Lisa Marie Reviews The Oscar Winners: The Bad and the Beautiful (dir by Vincente Minnelli)


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What can I say about The Bad and the Beautiful?

Released in 1952 and directed by Vincente Minnelli, The Bad and the Beautiful is arguably one of the greatest films ever made.  It’s certainly one of my favorite films.

Perhaps appropriately, The Bad and the Beautiful is a film about the movies.

Jonathan Shields (played in a truly amazing performance by Kirk Douglas) is a legendary film producer.  He’s won Oscars, he’s got a reputation for being a genius, and, as the film begins, he is one of the most hated men in Hollywood.  It’s been years since Shields made a succesful film but he thinks that he’s finally come up with a movie that can put him back on top.  His assistant, Harry Pebbel (played with a weary dignity by Walter Pidgeon), invites Hollywood’s best director, actress, and screenwriter to a meeting and he proceeds to spend the rest of the film trying to convince them to help Jonathan make his comeback.

The only problem is that all three of them hate Jonathan Shields and have sworn that they’ll never work with him again.  Through the use of flashbacks, we see how each of them first met Jonathan and how each eventually came to despise him.

Director Fred Amiel (Barry Sullivan) first met Jonathan when Jonathan hired him to pretend to be a mourner at his father’s funeral.  With Jonathan’s help, Fred moves up from directing B-movies to finally getting a chance to make his dream movie, an adaptation of a believably pretentious novel called The Far Off Mountain.  With Jonathan’s help, Fred even gets womanizing film star Gaucho Ribera (a hilariously vain Gilbert Roland) to agree to star in Fred’s movie.  Jonathan also introduces Fred to Georgia (Lana Turner), the alcoholic daughter of Jonathan’s mentor.

Jonathan eventually makes Georgia into a film star and Georgia falls in love with him.  Of all the major actresses of the 1950s, Lana Turner seems to get the least amount of respect from film historians.  She’s more remembered today as the epitome of glamour and scandal but, in The Bad and the Beautiful, Turner gives one of the best performances of her career.  In her best scene, Georgia has a nervous breakdown while driving in the rain and, for those few minutes, you forget that you’re watching an iconic film star.  Instead, you’re just amazed by the performance.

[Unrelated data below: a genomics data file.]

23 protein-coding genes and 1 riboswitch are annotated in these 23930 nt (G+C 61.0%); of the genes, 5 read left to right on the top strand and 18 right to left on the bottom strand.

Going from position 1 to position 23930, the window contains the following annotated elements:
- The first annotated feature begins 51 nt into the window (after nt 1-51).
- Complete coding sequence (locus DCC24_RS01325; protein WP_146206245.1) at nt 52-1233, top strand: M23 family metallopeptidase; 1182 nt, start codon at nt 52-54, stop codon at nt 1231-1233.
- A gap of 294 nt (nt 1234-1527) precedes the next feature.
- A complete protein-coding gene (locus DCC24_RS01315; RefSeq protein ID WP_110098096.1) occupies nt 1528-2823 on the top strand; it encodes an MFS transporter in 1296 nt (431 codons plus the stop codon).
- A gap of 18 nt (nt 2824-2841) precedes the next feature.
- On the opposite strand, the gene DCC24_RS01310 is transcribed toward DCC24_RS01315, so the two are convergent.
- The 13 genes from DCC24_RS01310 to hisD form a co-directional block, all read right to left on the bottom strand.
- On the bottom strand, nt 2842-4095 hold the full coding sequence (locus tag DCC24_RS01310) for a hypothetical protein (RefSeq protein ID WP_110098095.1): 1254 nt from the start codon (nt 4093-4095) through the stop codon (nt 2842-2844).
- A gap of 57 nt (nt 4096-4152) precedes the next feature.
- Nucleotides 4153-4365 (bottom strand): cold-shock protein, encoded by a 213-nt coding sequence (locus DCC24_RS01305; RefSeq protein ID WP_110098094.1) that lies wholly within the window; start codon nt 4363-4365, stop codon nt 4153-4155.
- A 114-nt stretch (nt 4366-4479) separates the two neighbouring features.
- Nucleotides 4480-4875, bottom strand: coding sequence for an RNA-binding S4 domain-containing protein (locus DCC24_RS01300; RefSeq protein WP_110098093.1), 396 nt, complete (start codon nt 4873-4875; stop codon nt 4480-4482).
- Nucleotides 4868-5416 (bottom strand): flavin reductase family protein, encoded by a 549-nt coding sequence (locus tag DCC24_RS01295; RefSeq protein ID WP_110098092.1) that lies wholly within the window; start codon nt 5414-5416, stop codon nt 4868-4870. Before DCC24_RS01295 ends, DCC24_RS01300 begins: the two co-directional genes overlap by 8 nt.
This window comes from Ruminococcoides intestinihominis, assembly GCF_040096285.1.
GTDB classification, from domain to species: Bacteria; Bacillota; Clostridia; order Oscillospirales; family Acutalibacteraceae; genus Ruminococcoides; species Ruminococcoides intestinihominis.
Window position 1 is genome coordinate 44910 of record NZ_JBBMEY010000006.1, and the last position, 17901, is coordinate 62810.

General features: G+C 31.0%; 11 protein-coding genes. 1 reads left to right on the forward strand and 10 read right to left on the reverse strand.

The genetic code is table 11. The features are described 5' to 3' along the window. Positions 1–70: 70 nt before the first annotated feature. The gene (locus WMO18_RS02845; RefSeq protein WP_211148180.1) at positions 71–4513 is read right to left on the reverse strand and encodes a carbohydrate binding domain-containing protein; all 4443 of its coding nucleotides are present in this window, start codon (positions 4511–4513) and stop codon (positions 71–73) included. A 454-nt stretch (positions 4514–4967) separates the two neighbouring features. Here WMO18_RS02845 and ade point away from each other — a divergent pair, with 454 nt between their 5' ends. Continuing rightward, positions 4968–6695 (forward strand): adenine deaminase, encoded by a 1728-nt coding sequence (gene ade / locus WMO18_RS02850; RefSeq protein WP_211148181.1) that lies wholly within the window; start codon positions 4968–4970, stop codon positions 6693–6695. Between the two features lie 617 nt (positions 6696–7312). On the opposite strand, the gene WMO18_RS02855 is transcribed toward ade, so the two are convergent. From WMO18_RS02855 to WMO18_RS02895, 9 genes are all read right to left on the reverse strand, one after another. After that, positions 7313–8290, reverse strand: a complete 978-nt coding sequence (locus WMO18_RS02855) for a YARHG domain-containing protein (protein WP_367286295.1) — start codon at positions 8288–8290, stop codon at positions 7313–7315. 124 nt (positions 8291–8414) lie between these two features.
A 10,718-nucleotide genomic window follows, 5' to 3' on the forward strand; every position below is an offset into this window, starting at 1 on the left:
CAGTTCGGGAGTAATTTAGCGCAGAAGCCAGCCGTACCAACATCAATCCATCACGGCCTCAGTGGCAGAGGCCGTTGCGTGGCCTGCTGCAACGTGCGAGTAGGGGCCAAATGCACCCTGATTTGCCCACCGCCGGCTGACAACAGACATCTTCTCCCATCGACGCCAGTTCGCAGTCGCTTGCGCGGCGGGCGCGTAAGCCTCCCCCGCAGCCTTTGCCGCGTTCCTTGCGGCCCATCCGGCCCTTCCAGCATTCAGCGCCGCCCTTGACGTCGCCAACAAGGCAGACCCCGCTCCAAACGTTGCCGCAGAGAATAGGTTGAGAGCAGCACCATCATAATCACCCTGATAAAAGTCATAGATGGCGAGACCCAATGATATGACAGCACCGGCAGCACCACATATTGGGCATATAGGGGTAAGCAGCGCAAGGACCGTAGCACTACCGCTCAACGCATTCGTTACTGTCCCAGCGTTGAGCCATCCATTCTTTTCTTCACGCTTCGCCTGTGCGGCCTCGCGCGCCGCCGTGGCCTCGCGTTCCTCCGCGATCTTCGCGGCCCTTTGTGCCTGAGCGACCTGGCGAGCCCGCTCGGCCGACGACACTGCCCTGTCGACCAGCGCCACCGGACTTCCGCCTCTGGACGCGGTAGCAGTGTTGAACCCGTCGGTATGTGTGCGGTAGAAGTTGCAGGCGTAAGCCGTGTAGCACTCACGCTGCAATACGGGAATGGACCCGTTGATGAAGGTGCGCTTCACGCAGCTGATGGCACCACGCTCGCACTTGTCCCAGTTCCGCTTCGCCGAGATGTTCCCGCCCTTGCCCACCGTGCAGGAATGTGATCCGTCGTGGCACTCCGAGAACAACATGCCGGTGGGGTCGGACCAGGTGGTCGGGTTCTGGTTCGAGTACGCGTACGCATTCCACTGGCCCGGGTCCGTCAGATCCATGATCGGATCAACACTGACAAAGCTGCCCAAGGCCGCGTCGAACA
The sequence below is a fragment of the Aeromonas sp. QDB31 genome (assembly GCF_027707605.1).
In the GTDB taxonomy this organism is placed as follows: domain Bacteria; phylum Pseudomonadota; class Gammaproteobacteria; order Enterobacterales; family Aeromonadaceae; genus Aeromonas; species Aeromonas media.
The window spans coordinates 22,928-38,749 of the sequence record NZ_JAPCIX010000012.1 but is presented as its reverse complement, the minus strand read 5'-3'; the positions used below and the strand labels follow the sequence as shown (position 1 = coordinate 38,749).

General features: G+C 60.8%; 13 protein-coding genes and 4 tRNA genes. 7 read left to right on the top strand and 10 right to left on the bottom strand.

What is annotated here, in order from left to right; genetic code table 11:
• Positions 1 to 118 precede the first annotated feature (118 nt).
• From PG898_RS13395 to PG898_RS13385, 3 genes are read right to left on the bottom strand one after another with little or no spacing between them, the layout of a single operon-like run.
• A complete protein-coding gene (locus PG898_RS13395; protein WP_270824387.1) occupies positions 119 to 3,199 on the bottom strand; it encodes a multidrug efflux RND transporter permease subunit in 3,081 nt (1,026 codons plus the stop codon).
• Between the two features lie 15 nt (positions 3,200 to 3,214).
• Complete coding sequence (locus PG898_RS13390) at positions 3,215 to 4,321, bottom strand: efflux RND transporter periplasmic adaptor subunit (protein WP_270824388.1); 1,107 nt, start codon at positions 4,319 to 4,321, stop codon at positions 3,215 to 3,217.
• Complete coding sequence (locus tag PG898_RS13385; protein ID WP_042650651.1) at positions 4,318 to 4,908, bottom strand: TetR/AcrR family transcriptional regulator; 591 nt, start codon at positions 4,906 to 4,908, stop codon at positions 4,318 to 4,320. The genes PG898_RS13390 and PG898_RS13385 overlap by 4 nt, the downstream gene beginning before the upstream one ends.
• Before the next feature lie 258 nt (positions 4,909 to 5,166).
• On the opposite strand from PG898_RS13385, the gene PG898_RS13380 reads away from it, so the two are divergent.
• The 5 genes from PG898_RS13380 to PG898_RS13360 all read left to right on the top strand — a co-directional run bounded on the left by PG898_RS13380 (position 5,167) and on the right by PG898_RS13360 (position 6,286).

Finally, the screenwriter is James Lee Bartlow (Dick Powell), an intellectual novelist who is brought to Hollywood by Jonathan.  While the reluctant Bartlow finds himself being seduced by J0nathan, his flighty wife (Gloria Grahame) is seduced by Gaucho.

The Bad and the Beautiful is perhaps one of the few perfect movies ever made, a film that qualifies as both art and entertainment.  There are so many reasons why I love this film that its hard for me to describe them all.  The film snob in me loves the fact that Minnelli directed The Bad and the Beautiful as if it were a classic black-and-white film noir.  The entire film is lit and shot to emphasize shadows and moral ambiguity.  As played by Kirk Douglas, Jonathan Shields is as seductive and dangerous a figure as Barbara Stanwyck in Double Indemnity.  My inner film historian loves the fact that the film is full of barely disguised portraits of real life Hollywood figures like David O. Selznick, Val Lewton, Alfred Hitchcock, and Diane Barrymore.  Finally, and perhaps most importantly, my girly girl side loves that this film is basically a big melodramatic soap opera.  Lana Turner’s outfits are to die for and Jonathan Shields is the ultimate bad boy that we can’t help but love.

The Bad and the Beautiful received 6 Oscar nominations but it wasn’t nominated for best picture.  (This snub is all the more surprising when you consider what the Academy did name as the best picture of 1952 — Cecil B. DeMille’s The Greatest Show on Earth.)  Out of those six nominations, the Bad and the Beautiful won five Oscars.  (Of all the film’s nominees, only Kirk Douglas failed to win.)  As of this writing, The Bad and the Beautiful still holds the record for most Oscars won by a film that failed to be nominated for best picture.

3 responses to “Lisa Marie Reviews The Oscar Winners: The Bad and the Beautiful (dir by Vincente Minnelli)

  1. “The Bad and the Beautiful” is a film that I managed to catch on 16mm, just last year, in fact, and despite the fact that the print had seen better days, it was well worth the effort.

    The film has a level of storytelling craft that is uncommon these days, and was probably rare back in its own day.

    Lana Turner is really wonderful here, as she was in “Imitation of Life” (I was so impressed by that one, I went back to see it a second time).

    But what really struck me about “The Bad and the Beautiful” was the final frame. Just about everybody talks incessantly about the final line of “Casablanca”. People will never stop discussing the last scene to “Gone with the Wind”. The closing scene of “Citizen Kane” is motion picture legend. But you know what? I think that Vincente Minnelli topped them all with the last frame of “The Bad and the Beautiful”. It’s one of those scenes that is purely cinematic–it would not have worked anywhere nearly as well had it been written down in the pages of a book.

    Fourth-rate journalistic hacks and quote whores love to indiscriminately toss around phrases such as “genius” and “classic” to (often most inappropriately) describe the latest releases at the cinema. The words “genius” and “classic” are used way too much. But the word “genius” actually does apply to the last scene of “The Bad and the Beautiful”, and the term “classic” applies to the film as a whole.

    Like

  2. Pingback: Lisa’s Week In Review: 8/26/19 — 9/1/19 | Through the Shattered Lens

  3. Pingback: Kirk Douglas, R.I.P. | Through the Shattered Lens

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